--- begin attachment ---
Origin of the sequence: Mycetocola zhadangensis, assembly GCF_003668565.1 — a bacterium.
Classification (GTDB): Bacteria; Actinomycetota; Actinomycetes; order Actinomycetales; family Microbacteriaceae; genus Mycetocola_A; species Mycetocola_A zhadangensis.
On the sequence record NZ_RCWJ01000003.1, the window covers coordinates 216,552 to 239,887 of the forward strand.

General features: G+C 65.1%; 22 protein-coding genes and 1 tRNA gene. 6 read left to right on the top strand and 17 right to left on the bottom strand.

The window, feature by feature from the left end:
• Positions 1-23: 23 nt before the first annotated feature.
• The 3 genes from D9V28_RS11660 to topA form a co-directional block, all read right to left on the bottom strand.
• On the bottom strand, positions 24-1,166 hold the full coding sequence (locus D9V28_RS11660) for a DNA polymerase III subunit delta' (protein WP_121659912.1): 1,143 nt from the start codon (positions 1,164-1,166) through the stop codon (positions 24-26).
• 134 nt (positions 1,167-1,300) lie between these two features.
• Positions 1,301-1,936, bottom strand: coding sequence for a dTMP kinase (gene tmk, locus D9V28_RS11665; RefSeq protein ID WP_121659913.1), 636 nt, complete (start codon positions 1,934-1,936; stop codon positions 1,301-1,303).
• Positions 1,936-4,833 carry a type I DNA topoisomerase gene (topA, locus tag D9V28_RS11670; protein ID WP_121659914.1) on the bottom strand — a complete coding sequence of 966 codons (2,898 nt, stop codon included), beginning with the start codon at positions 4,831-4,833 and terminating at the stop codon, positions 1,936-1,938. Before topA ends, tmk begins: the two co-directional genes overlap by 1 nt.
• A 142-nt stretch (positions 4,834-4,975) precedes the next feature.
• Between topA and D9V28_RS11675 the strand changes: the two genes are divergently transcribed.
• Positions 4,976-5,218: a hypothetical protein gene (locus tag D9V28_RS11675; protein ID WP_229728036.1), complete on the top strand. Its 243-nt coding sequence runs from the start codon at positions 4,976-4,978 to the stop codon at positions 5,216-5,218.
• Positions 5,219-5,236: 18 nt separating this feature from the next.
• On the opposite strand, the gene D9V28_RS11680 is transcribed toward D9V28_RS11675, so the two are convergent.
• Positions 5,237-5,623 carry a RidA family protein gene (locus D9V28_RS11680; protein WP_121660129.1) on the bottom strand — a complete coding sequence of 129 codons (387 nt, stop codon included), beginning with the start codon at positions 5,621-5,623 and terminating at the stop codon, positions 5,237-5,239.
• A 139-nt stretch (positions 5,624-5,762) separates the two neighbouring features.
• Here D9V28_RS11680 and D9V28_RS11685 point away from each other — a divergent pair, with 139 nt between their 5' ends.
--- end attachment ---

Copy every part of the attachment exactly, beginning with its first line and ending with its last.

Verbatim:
Origin of the sequence: Mycetocola zhadangensis, assembly GCF_003668565.1 — a bacterium.
Classification (GTDB): Bacteria; Actinomycetota; Actinomycetes; order Actinomycetales; family Microbacteriaceae; genus Mycetocola_A; species Mycetocola_A zhadangensis.
On the sequence record NZ_RCWJ01000003.1, the window covers coordinates 216,552 to 239,887 of the forward strand.

General features: G+C 65.1%; 22 protein-coding genes and 1 tRNA gene. 6 read left to right on the top strand and 17 right to left on the bottom strand.

The window, feature by feature from the left end:
• Positions 1-23: 23 nt before the first annotated feature.
• The 3 genes from D9V28_RS11660 to topA form a co-directional block, all read right to left on the bottom strand.
• On the bottom strand, positions 24-1,166 hold the full coding sequence (locus D9V28_RS11660) for a DNA polymerase III subunit delta' (protein WP_121659912.1): 1,143 nt from the start codon (positions 1,164-1,166) through the stop codon (positions 24-26).
• 134 nt (positions 1,167-1,300) lie between these two features.
• Positions 1,301-1,936, bottom strand: coding sequence for a dTMP kinase (gene tmk, locus D9V28_RS11665; RefSeq protein ID WP_121659913.1), 636 nt, complete (start codon positions 1,934-1,936; stop codon positions 1,301-1,303).
• Positions 1,936-4,833 carry a type I DNA topoisomerase gene (topA, locus tag D9V28_RS11670; protein ID WP_121659914.1) on the bottom strand — a complete coding sequence of 966 codons (2,898 nt, stop codon included), beginning with the start codon at positions 4,831-4,833 and terminating at the stop codon, positions 1,936-1,938. Before topA ends, tmk begins: the two co-directional genes overlap by 1 nt.
• A 142-nt stretch (positions 4,834-4,975) precedes the next feature.
• Between topA and D9V28_RS11675 the strand changes: the two genes are divergently transcribed.
• Positions 4,976-5,218: a hypothetical protein gene (locus tag D9V28_RS11675; protein ID WP_229728036.1), complete on the top strand. Its 243-nt coding sequence runs from the start codon at positions 4,976-4,978 to the stop codon at positions 5,216-5,218.
• Positions 5,219-5,236: 18 nt separating this feature from the next.
• On the opposite strand, the gene D9V28_RS11680 is transcribed toward D9V28_RS11675, so the two are convergent.
• Positions 5,237-5,623 carry a RidA family protein gene (locus D9V28_RS11680; protein WP_121660129.1) on the bottom strand — a complete coding sequence of 129 codons (387 nt, stop codon included), beginning with the start codon at positions 5,621-5,623 and terminating at the stop codon, positions 5,237-5,239.
• A 139-nt stretch (positions 5,624-5,762) separates the two neighbouring features.
• Here D9V28_RS11680 and D9V28_RS11685 point away from each other — a divergent pair, with 139 nt between their 5' ends.